The Younger and Elder Conversation

“It’s like you don’t even care anymore!  But I know that can’t be true, because I could never stop caring, I could never forget what happened.  It’s with me everywhere I go, no matter what I do.  I could never be so cold.”

“Don’t you think I’ve already tried that a hundred times over?  It doesn’t matter, no matter what we do, either he dies, or they die, or worse!”

“Worse?”

“Yes, much worse!” he said quietly while sitting down on the half wall with his knees out, looking down at the muddy ground between his feet.

We both sat in silence for a few minutes.

Finally, I broke in.  “Hundreds of time?”

“Yes, like the worst nightmare that you can never wake up from.  I relived his death, over and over and over again.”

More silence while I tried to comprehend what my elder was saying.  “You couldn’t save him ever?”

“Oh, saving him was the easy part, sure, but then all of the others died.  Or if I went back far enough and cooked things just right I could save him and them, but…” he choked, maybe there was hope for him after all.

“If I saved them all, the variance was too great.  It destabilized everything and in the best case scenario, thousands of others died.”

“And in the worst?” I dared to ask.

“In the worst, nations rose and nations fell that never should have.  Cultures shifted and the entire world took a sharp turn toward complete disaster.”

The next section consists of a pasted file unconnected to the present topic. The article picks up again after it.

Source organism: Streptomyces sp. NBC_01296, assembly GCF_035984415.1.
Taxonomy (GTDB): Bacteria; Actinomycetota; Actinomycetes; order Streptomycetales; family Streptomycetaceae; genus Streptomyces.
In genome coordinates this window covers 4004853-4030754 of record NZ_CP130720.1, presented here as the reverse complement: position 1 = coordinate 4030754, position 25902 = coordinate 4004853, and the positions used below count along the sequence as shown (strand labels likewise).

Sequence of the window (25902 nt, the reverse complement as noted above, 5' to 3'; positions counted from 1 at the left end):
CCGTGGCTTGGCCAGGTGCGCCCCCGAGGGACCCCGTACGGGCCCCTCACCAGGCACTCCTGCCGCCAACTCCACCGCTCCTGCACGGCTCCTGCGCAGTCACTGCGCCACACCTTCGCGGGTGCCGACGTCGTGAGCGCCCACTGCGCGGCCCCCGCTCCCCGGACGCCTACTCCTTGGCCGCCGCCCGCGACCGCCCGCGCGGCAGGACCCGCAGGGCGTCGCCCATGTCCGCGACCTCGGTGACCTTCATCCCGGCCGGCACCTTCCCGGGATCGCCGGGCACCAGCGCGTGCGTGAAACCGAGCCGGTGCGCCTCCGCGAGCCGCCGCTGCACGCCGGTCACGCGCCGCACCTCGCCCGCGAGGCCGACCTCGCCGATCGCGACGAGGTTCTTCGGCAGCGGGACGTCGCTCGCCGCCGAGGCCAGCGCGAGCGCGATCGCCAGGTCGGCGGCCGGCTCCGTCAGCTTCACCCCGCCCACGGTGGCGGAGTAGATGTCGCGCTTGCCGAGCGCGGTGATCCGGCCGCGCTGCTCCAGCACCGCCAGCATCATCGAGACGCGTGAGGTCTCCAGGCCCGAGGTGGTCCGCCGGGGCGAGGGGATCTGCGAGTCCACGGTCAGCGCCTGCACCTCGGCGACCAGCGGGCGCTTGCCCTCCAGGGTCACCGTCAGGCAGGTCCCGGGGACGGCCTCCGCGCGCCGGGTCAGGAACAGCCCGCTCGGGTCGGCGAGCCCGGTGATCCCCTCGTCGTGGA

“How?  How could such a tiny pivot point, possibly leverage so much change?”  I wanted to question his attempts, surely he had missed something, not seen the whole equation, but I knew that couldn’t be true.  I knew I would never be so sloppy.  I may not trust him as a person, but I knew I could trust him in this.

He waited for me to question him more, to see if I would question his abilities.  I didn’t, he would be disappointed… I think.

Finally he answered.  “It always is…  It always is the seemingly little things that make huge impacts.  Assassinate Hitler before he becomes the Chancellor, and you merely delay the war by a few months.  But sacrifice yourself in an act of kindness in his childhood and you may prevent 50 million deaths.”

“But you’re wrong!  You’re wrong in viewing what he did as something ‘tiny.’  Self sacrifice is never tiny, it just seems that way because the effects aren’t readily apparent, not right away.  They ripple through time and space and lives and cultures.”

Suddenly I began to realize why he was who he was.  For the first time, I had a glimpse of understanding how I could become him.  When I started time traveling it was like the chains had been loosed, I had been set free, and with such power that I never dreamed of.  I thought I could do anything, that we could mold a perfect world in the image that we desired.  I had new hope.  But he is past that, he’s seen its limitation, he’s suffered the consequences of trying to play god.  Like Icarus, he flew too close to the sun and was burned.

This isn’t freedom, it’s a weight.  A heavier burden than I had ever born before.  I felt a new bond now as I glanced down at my wrist.

Maybe we couldn’t save Dad, my heart dropped into my stomach as I said the words in my mind, but I could still save the future.  I wasn’t so jaded, yet.   No! I never would be that jaded, I would learn from his mistakes and not venture off on some selfish quest to save my own Dad.

My duty returned to me, my head cleared.  And with a forceful clarity, I remembered, I still had to stop him.

 

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